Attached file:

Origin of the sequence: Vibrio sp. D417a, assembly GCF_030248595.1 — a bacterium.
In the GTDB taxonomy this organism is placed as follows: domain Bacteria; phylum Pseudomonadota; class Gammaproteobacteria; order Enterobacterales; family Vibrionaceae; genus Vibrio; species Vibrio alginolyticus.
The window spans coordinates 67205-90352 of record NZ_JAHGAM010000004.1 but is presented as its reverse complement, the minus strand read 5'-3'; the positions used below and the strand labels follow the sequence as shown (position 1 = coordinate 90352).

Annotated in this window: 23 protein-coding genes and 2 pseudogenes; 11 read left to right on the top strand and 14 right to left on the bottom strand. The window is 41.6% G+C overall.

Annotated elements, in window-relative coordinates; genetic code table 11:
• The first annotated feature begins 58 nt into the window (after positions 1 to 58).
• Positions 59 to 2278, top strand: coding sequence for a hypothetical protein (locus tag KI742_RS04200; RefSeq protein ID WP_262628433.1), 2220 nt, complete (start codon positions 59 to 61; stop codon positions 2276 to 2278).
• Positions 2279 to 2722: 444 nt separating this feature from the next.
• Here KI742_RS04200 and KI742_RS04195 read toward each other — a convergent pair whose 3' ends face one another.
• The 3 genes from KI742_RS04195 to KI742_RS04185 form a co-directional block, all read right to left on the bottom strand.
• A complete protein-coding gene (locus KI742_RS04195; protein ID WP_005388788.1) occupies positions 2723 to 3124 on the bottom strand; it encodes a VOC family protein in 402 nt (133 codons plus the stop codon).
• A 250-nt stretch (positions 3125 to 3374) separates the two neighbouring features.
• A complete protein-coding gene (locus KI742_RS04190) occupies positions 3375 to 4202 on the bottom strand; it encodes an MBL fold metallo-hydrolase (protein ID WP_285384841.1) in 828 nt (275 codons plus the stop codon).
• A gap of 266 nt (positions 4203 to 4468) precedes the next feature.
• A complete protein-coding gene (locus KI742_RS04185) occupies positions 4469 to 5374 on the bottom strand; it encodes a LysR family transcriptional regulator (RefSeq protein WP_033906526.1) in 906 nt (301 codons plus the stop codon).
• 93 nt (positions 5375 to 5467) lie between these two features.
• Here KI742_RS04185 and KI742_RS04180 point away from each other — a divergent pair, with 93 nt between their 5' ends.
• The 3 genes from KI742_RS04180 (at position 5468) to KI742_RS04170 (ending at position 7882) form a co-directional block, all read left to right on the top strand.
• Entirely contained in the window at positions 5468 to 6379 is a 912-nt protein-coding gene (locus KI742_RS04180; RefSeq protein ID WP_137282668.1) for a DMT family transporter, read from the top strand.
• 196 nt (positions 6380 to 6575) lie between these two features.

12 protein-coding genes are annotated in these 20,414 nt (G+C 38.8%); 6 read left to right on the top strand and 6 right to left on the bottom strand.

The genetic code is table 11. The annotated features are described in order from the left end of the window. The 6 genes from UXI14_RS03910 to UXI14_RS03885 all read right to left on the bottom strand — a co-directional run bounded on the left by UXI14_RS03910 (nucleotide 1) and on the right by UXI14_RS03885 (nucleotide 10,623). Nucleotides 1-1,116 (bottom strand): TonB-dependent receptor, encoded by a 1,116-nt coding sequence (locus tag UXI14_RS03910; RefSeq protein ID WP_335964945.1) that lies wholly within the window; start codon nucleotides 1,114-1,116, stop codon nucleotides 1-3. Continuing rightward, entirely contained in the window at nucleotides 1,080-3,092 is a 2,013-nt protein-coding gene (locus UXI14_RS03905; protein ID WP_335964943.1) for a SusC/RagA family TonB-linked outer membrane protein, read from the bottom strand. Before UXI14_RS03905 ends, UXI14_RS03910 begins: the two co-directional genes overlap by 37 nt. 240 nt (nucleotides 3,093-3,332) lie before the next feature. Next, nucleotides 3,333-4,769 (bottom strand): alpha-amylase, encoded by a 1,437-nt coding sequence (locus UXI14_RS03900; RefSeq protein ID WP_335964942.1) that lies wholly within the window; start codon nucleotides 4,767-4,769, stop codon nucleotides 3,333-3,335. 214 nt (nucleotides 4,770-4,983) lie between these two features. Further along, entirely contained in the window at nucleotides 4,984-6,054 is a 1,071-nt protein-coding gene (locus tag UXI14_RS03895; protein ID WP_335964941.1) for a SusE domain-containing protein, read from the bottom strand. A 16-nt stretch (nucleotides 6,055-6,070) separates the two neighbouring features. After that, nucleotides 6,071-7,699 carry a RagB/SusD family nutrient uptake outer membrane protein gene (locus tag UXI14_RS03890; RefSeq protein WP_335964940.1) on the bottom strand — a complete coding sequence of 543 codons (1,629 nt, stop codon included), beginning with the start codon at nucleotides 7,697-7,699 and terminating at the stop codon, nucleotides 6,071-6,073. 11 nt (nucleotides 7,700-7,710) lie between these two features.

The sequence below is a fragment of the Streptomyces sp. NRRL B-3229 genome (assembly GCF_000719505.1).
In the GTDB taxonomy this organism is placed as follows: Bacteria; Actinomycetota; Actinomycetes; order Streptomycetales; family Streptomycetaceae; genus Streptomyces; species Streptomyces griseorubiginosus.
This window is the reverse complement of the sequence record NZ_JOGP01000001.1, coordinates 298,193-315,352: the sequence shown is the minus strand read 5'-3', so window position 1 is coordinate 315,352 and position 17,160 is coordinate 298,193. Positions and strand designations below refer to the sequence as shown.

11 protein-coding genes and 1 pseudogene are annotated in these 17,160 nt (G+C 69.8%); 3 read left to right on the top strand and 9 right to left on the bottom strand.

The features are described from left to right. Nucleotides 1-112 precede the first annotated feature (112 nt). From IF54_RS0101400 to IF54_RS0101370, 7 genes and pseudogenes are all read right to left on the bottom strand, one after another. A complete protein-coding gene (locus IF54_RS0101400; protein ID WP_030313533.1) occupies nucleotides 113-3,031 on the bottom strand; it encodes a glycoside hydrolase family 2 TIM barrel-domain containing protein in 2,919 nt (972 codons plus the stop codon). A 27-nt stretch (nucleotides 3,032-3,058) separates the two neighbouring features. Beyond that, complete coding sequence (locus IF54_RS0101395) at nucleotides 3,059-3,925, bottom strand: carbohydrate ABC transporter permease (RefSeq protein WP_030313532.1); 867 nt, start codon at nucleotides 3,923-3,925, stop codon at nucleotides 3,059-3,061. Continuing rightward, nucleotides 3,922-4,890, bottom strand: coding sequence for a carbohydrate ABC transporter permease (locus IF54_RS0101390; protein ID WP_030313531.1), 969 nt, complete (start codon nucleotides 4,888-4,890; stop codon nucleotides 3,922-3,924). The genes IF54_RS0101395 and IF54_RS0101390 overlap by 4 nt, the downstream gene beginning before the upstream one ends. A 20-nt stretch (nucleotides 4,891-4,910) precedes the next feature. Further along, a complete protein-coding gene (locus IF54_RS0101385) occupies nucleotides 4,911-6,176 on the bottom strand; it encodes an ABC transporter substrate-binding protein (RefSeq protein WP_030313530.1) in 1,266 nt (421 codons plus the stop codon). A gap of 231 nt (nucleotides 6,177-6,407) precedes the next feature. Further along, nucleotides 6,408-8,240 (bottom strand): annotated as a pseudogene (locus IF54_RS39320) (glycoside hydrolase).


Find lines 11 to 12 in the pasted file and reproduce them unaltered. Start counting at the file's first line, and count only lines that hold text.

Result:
• A complete protein-coding gene (locus KI742_RS04195; protein ID WP_005388788.1) occupies positions 2723 to 3124 on the bottom strand; it encodes a VOC family protein in 402 nt (133 codons plus the stop codon).
• A 250-nt stretch (positions 3125 to 3374) separates the two neighbouring features.